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Our Right to Self Determination. Another step on the road to Autism Acceptance.

Going back to childhood interests takes us to a safe place and is so beneficial to our mental health and well-being. I have done so many times in my life. It has literally saved me during times of intense anxiety, stress, loneliness and social isolation.

For all the parents of Autistic children (however old they are) reading this, please don't ever try to take away your child's interest, even if it is not considered age appropriate by Society. The toys and games of yester-year are our safe place, and our way of coping with the overwhelming stresses of living in this world that does not accept us. These are our ways to create sparks of magic and light, which shield our gentle souls from the darkness of the outside world. These our our tools to create inner joy and to stimulate and regulate our tattered senses. Do not remove our ways to cope.

No we should not put away childish things, if they help us to cope with stress. No we should not be forced to still our movements because they make others uncomfortable. The sensory stimulation of movement and making sounds can be a vital way to regulate our overwhelmed senses, and to cope with the stressful environments in which we exist in our daily lives. Society must learn to accept Autistic people. Society must be educated to understand that there are good reasons for our actions. And with that understanding must come acceptance.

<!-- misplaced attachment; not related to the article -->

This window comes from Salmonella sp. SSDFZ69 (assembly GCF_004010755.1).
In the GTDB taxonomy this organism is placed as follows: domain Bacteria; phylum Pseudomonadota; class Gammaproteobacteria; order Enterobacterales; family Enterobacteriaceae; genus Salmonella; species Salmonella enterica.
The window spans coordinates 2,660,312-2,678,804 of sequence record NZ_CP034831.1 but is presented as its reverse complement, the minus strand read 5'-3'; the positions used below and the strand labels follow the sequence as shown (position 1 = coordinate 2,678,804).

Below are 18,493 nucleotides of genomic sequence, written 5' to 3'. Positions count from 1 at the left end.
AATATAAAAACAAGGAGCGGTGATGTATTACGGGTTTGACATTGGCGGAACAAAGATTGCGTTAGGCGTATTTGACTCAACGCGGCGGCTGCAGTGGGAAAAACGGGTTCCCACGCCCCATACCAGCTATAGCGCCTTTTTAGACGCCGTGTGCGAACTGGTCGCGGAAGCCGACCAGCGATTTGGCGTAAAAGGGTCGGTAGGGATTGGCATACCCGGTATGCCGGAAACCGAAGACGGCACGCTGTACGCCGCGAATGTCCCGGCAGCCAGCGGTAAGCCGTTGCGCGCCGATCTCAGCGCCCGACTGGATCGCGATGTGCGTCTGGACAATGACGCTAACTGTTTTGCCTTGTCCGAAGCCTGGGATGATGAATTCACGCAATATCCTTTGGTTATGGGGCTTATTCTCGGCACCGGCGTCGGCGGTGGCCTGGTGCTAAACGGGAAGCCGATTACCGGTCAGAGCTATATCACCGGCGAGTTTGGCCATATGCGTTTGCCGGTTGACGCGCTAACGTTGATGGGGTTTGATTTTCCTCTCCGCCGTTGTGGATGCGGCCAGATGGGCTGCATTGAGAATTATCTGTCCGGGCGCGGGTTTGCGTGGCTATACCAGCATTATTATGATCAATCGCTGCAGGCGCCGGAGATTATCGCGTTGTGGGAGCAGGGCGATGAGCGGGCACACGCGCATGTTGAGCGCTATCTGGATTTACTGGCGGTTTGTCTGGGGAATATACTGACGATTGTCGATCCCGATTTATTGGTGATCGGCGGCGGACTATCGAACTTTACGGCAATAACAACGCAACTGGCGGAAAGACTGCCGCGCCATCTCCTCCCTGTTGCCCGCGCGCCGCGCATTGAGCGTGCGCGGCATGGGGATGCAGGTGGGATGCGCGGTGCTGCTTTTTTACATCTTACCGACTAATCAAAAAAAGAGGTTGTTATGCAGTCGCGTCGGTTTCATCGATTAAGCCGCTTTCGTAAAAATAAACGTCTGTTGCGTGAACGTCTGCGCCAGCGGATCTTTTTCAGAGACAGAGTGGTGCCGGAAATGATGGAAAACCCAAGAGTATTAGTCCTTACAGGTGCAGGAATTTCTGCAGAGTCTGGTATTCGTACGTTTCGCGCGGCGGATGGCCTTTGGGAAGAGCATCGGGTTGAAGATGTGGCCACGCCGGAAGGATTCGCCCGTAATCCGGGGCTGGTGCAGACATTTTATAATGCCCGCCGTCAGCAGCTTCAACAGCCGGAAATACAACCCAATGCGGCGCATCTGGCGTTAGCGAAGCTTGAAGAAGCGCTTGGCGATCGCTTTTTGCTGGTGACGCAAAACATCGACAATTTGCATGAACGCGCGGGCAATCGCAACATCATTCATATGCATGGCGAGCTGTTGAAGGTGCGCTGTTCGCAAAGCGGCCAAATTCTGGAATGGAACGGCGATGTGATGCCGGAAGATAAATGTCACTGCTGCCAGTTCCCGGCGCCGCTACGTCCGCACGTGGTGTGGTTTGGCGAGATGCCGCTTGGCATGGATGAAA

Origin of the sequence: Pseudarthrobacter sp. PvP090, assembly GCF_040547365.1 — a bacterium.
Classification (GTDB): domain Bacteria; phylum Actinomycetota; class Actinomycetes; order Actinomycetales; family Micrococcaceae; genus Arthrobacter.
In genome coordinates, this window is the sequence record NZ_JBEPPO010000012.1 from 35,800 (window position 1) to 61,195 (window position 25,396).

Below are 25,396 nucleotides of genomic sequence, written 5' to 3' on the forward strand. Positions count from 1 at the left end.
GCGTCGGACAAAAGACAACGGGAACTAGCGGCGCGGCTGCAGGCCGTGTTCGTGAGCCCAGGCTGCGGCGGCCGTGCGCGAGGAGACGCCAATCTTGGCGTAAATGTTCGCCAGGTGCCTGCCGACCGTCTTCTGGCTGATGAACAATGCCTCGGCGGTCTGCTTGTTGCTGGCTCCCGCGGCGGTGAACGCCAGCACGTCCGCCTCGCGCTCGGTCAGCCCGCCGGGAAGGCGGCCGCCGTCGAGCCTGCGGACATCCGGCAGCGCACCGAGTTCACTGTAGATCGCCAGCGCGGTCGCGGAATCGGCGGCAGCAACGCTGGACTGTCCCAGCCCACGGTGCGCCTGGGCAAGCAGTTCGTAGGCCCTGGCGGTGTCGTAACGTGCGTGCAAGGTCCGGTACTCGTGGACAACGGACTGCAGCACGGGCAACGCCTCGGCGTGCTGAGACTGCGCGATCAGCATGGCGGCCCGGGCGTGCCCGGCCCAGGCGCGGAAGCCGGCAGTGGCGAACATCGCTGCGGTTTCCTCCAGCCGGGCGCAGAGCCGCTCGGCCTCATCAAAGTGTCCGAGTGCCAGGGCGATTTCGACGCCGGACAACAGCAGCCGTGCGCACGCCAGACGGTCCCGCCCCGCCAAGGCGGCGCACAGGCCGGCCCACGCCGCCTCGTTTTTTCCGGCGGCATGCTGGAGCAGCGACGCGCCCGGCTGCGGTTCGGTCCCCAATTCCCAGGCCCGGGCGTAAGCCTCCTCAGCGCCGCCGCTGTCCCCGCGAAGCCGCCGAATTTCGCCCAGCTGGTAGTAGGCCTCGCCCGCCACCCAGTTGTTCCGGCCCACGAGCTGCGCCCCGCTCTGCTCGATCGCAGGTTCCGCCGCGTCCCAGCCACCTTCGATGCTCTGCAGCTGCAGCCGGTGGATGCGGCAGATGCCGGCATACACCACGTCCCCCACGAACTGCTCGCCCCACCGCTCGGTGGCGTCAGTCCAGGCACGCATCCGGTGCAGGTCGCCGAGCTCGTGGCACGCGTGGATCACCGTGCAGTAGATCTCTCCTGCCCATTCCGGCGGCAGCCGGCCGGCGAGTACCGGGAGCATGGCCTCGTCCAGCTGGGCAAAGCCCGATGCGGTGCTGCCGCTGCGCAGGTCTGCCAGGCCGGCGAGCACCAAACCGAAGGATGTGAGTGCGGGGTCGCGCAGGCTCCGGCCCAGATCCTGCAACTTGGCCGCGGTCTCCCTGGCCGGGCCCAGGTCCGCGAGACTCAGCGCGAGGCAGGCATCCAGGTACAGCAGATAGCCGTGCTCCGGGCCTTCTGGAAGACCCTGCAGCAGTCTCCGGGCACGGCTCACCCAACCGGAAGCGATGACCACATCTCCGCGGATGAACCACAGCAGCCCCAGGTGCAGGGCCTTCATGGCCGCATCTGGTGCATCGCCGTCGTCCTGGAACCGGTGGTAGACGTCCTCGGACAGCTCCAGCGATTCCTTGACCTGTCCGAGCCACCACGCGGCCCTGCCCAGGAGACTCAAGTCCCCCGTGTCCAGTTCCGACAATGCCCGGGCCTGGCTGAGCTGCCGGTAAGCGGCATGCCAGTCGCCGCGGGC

For those that complain about so called Autistic 'Behaviours', think twice about suppressing or removing our natural coping mechanisms. If you do, then don't be surprised to find you trigger a major escalation in self-harm and a downward spiral in mental health. It is not worth putting your child through this, in the name of trying to fit in with an intolerant Society.

This goes for Autistic adults too. Don't sacrifice your ways of coping in order to fit in with the rest of Society. It will only lead to poor mental health and for you to eventually burn out from the exhaustion.

If the rest of the world is intolerant, then do the things you like to do in private. But do them. Stim, wave your hands, dance, echo, put your music on repeat, re-read your favourite books and binge watch your favourite tv. Repeat and relive whatever experience brings you comfort, whether physical or mental.

If it does no harm to anyone else, then don't care about anyone else judging you for your interests or behaviour. There are Autistic people in the world that will accept you and will campaign for your right to do the things you need to do, to have a healthy and happy life. Be true to your own needs and let your mind dance free. Know that you are valued and accepted always, as part of the Autistic Community.


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